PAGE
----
Lucky is very taken with the age of 11 and goes into a big explanation of what 11 means. The entrance to teen years, how the numbers look together. This is your first introduction that Lucky has a very vivid imagination and a very high command of the English language.
She is very humorous and I love the term she uses frequently when she gets worried her "anxiety gland" gets turned on.
As a Vine reviewer I got the advance reader copy that has no illustrations so I cannot comment on them. If the cover is any indication they should be great. I'd love to see them. The writing is so vivid though my mind has all the pictures in detail.
Lucky gets involved in a local legend about a dove broach and murder. The woman murdered is named Paloma. You can guess what goes through Lucky's mind when she meets a girl named Paloma. She is determined to get her involved. Part of the broach was told to be in an abandoned well. I'll not spoil it for you what happens but if you know Lucky you can probably guess her "curiosity gland" kicks in.
The story teaches the value of family and friendships and that love reaches out and one heart can hold a lot of love. Lucky so needed this after losing her mother when she was only 8 years old.
I think any 8-10 yr old girl (maybe some boys too) would like the book.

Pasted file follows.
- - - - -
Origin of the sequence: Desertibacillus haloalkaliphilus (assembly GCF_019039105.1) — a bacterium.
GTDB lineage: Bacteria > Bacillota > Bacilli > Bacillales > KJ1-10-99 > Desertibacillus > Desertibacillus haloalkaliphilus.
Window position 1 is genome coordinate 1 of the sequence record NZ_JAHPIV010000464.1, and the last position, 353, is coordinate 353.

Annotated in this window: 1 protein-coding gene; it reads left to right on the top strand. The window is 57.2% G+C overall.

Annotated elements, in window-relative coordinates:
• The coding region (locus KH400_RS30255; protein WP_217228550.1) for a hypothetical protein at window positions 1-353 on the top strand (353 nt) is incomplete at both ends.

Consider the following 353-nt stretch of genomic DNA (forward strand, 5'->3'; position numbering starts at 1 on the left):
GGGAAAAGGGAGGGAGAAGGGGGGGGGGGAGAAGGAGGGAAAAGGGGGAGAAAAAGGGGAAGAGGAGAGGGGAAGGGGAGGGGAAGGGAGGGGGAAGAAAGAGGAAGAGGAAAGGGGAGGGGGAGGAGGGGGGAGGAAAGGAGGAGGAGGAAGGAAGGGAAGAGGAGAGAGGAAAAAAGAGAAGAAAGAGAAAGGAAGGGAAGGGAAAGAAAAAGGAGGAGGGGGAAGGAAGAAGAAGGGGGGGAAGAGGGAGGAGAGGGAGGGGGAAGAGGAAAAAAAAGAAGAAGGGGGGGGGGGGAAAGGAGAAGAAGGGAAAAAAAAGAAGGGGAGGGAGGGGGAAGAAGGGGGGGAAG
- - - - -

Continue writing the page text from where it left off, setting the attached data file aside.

The writing was crisp, the characters were interesting, and the story was engaging, though not addicting.
For example, once we got to the point where we had only about 15-20 pp left I had to ask my daughter (an avid reader in her own right) on several different occasions if she wanted to finish the book before we actually sat down and finished it.
I must admit that for myself (her 40+ yr old dad) the story left me short when it came to resolutions. I was hoping for a big more of a bang at the ending, but it may well be that the author is leaving some of her better ideas to a sequel. Or, this may be only an installation in what may eventually be a series about the main character, Lucky.
All in all, I'm glad I got this book, I'm glad I read it, but, honestly, if I were not reading it to my daughter I doubt that I would have finished it.
For those reasons I give this book a strong 3 stars, but it's not quite up to the what I'd normally assign 4 stars.